4 Steps to Finally Getting Your Fundraising Plan in Writing

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For today’s post, we are featuring a guest article from our friend Sandy Rees at Get Fully Funded


Anytime is a great time to work on a fundraising plan.

You don’t have to wait until the first of January or the beginning of your fiscal year.

If you don’t have a plan, NOW is a good time to put one together.

If you do have a plan, NOW is a good time to review and update it.

Without a fundraising plan that’s based on sound strategy, you may be going in circles wasting time and resources, and never really moving toward your goals.

The problem is that planning seems overwhelming.

Sometimes big tasks like “Create a fundraising plan” are just too daunting. You know it needs to be done, but you have no idea where to start, and the thought of figuring it out makes you want to give up before you even get started. Or your need to get it just right and done in the perfect format throws you into procrastination mode.

Many times people just want the ideal template to use. Unfortunately, there’s no perfect format. Plans can take many shapes. The most important thing is to get it done and on paper. As long as it’s in your head, it isn’t real. Use Excel or Word or crayons and paper if that appeals to you. The format isn’t what’s important – what’s important is setting a direction and some goals, and getting it in writing.

Follow these four steps to make pulling your plan together without procrastination or overwhelm.

1. Start by setting a dollar goal.

How much do you need to raise? “As much as we can” or “A lot” are not good goals. Look at the programs you’re running or want to run. What do they cost? Include all direct and indirect expenses, and add it all up. THAT’S the amount you need to raise.

I suggest you think big on this one. Include the little extras you really want for your programs. It’s better to shoot high and not quite make it than to shoot low and come in under goal. Besides, a goal that’s a bit of a stretch will cause you to think outside the box a little bit, which is a good thing.

2. Evaluate the past.

Take a look at hard numbers from the past two years. What worked? What didn’t? Which fundraising activities gave you the best ROI? Based on the answers to these questions, decide which activities you want to do again. Hint: you don’t have to keep doing something just because you always have. You also don’t have to do something just because everyone else does.

You may need to do a little digging here. Take a little time to gather the actual numbers so you can confidently make decisions about what fundraising activities to include in your plan based on data, not how you feel about them.

The only reason you should skip this step is if your nonprofit is so new you haven’t done anything yet.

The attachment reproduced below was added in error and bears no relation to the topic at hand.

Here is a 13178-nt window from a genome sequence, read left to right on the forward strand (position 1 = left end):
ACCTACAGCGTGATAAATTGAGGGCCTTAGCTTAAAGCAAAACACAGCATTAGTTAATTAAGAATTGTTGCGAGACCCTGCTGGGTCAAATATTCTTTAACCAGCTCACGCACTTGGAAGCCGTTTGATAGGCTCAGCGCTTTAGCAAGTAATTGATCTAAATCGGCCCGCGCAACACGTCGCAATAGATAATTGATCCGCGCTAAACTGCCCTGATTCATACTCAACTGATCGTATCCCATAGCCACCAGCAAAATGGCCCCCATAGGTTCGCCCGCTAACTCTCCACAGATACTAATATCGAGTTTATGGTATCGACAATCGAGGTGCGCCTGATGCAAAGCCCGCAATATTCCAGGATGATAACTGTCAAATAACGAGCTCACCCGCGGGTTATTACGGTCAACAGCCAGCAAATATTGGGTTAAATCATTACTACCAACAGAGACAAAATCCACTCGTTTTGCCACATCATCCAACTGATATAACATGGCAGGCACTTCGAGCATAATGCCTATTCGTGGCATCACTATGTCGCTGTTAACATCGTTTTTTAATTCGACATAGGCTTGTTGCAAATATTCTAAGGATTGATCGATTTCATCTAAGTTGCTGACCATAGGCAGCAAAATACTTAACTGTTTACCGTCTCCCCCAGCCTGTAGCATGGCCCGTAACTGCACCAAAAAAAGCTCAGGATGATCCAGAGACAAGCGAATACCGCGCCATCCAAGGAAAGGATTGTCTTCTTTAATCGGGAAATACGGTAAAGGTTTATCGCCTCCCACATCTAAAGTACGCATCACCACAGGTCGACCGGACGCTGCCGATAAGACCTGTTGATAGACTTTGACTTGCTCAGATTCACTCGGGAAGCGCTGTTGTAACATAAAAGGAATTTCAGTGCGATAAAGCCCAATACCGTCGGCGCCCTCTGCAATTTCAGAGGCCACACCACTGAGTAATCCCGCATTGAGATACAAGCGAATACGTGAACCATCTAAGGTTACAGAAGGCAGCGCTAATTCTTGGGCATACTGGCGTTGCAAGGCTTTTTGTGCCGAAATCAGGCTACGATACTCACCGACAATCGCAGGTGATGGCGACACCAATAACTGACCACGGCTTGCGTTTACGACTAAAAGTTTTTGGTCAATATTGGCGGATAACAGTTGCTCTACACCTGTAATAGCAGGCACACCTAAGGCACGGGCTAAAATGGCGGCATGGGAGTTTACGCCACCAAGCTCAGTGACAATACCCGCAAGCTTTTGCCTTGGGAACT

3. Choose the best strategies.

Pick activities that give you a good return on your investment of time, money, and energy. Be sure to include a good variety of activities so you’ll have diversified revenue. Not sure what to pick? Use my 1-10-1000 Rule.

Do 1 special event and do it really well.

Make it a Signature Event that everyone in town associates with your organization. Make it a FUN event that people talk about for days or weeks afterward. And make sure it makes you plenty of money so it’s worth the effort (at least 4-to-1 return on what you spend).

Get 10 grants.

Actually, get all the grant money you can. Most nonprofits can find at least 10 good, strong grant prospects. Chances are good that with 10 solid opportunities, you’ll have deadlines scattered throughout the year, with a few of them having no deadlines and you can work them in when you have time. The bottom line here is don’t leave grant money on the table. Go after those that are a good fit for your organization and programs, and keep the pipeline full.

Get 1,000 individual donors.

Yes, that’s one thousand donors. Don’t freak – you can do this. That many donors will give you a SOLID base of support. Start by figuring out the number of active donors you have right now. Then work on adding 100. When you get those, go find another hundred, and repeat the process until you reach 1,000. By taking it in smaller bites, it seems more doable and you’ll be more likely to be successful.

And where exactly do you find new donors? Start with those already invested in your organization. Ask your volunteers to give. Ask you those giving in-kind to you to make a financial gift. Ask people who benefit from your programs to give. Then ask them to ask their friends to give. Work your way out to others who are likely to care. Create an Ideal Donor Profile of the person who is MOST likely to give, then brainstorm ways that you can find them easily and in large numbers. This exercise is extremely valuable and will help you focus your donor acquisition efforts in the right place.

4. Put the plan in writing.

As you answer these questions, write down your answers. It doesn’t matter what format you use, it just matters that you write it down. Because, if it’s not in writing, it isn’t real.Mark your calendar to revisit this plan monthly to see how you’re doing. This will keep you on track to reaching your goals for the year, and maybe even do it early.

If you’d like a simple fundraising calendar to get you started, download my “1Page Quick-and-Simple Fundraising Plan” at http://getfullyfunded.com/plan.


Sandy ReesAuthor bio: Sandy Rees is the Founder and Chief Encouragement Officers at Get Fully Funded. Sandy focuses on consulting and teaching her clients how to create robust fundraising plans in order to reach their desired level on funding! Keep an eye out for Sandy’s great blog content, guest posts, and the workshops that she hosts throughout the year!

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2017-05-01T22:12:49+00:00May 1st, 2017|Fundraising Tips|